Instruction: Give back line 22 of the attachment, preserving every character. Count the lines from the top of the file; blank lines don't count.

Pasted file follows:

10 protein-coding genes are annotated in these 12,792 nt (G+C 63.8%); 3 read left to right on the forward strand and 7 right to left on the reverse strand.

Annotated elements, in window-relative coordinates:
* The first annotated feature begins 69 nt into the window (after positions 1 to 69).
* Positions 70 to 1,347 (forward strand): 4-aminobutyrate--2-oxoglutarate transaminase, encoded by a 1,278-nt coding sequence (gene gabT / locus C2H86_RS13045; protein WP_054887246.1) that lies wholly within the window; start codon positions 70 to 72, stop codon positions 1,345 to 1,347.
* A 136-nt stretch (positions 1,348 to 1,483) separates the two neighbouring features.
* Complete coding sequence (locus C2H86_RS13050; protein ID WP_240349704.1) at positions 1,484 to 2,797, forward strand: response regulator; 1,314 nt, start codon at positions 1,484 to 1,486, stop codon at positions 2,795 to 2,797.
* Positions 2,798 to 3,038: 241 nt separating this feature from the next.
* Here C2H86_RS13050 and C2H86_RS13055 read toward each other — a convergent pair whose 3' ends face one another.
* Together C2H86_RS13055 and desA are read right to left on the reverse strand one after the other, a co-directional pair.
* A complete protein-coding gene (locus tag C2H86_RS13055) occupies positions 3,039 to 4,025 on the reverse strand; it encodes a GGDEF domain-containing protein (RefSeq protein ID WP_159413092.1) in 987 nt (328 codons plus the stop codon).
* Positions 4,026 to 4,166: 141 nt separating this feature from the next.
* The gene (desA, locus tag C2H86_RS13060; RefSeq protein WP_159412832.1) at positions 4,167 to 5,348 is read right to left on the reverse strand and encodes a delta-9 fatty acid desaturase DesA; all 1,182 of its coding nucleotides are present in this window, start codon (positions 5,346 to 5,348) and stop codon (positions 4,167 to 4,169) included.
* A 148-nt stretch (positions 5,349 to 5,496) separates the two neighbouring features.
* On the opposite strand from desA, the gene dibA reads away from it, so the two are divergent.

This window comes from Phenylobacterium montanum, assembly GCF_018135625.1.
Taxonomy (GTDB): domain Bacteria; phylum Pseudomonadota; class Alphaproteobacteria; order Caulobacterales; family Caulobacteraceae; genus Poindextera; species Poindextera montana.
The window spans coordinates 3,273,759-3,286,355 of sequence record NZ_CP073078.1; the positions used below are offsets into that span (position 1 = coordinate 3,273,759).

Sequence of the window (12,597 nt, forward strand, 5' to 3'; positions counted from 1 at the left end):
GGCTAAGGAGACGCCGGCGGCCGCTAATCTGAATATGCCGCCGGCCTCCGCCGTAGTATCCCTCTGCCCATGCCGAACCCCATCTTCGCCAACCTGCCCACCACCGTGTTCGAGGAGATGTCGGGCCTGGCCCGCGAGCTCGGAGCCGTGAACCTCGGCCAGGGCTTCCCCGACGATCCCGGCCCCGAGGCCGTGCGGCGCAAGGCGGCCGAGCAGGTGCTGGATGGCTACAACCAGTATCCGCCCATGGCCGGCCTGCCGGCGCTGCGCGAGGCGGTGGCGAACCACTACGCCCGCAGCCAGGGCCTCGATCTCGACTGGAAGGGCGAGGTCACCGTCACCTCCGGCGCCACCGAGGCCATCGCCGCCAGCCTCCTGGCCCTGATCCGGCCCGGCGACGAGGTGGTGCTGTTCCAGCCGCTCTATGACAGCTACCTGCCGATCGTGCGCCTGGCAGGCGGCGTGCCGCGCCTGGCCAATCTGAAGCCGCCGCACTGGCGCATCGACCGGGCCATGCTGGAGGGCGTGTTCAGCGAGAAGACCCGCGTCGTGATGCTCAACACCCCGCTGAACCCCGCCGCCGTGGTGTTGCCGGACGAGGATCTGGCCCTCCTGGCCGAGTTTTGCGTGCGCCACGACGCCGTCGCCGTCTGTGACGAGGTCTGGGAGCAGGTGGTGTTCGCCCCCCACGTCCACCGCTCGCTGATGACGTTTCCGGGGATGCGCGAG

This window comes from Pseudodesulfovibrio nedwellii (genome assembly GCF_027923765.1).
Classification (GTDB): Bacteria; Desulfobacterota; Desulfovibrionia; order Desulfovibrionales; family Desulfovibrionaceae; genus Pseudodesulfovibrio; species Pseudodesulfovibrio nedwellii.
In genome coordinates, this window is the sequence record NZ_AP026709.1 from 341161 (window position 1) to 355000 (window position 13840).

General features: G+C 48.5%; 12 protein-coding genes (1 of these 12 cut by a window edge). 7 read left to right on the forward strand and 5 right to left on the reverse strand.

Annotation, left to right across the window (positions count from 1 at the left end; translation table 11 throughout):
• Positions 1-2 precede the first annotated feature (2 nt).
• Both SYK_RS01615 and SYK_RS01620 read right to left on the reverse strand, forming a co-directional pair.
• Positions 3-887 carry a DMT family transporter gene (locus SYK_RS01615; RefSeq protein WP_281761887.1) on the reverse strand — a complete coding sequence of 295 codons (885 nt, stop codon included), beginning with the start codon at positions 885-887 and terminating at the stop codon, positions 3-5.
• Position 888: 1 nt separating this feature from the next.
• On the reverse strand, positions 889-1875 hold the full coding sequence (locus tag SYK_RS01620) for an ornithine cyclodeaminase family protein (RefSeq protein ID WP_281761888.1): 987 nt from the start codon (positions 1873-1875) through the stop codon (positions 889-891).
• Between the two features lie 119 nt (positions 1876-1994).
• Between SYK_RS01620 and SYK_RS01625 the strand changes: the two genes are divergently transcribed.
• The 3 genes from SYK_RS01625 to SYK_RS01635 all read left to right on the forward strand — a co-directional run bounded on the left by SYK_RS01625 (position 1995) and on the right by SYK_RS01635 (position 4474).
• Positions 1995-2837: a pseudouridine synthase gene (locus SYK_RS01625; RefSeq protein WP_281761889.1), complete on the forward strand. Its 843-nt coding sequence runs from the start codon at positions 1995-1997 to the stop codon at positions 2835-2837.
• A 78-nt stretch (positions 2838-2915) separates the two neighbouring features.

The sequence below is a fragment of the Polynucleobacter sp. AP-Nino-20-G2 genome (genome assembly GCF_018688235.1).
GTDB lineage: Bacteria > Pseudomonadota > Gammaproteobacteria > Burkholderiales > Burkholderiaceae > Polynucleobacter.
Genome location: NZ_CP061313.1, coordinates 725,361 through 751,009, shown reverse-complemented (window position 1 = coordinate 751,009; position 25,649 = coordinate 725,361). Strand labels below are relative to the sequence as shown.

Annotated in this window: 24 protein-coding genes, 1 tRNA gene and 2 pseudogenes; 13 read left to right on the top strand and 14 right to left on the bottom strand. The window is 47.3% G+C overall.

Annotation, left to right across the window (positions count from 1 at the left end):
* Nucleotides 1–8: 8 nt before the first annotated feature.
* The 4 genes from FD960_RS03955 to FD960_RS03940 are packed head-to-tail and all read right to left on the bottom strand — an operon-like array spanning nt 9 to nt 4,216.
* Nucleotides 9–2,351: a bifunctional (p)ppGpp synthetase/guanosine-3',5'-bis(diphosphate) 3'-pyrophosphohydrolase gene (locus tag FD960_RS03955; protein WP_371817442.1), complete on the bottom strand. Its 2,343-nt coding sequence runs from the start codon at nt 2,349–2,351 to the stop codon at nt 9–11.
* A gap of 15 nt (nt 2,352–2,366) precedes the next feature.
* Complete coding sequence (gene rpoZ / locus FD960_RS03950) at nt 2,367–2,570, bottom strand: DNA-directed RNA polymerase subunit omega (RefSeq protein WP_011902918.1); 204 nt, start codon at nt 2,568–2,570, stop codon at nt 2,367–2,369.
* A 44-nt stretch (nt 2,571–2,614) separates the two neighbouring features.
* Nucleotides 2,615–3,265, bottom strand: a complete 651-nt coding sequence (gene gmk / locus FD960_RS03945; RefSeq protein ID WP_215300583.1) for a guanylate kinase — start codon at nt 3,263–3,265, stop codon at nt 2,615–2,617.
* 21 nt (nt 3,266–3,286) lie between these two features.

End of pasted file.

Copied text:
In genome coordinates, this window is the sequence record NZ_AP026709.1 from 341161 (window position 1) to 355000 (window position 13840).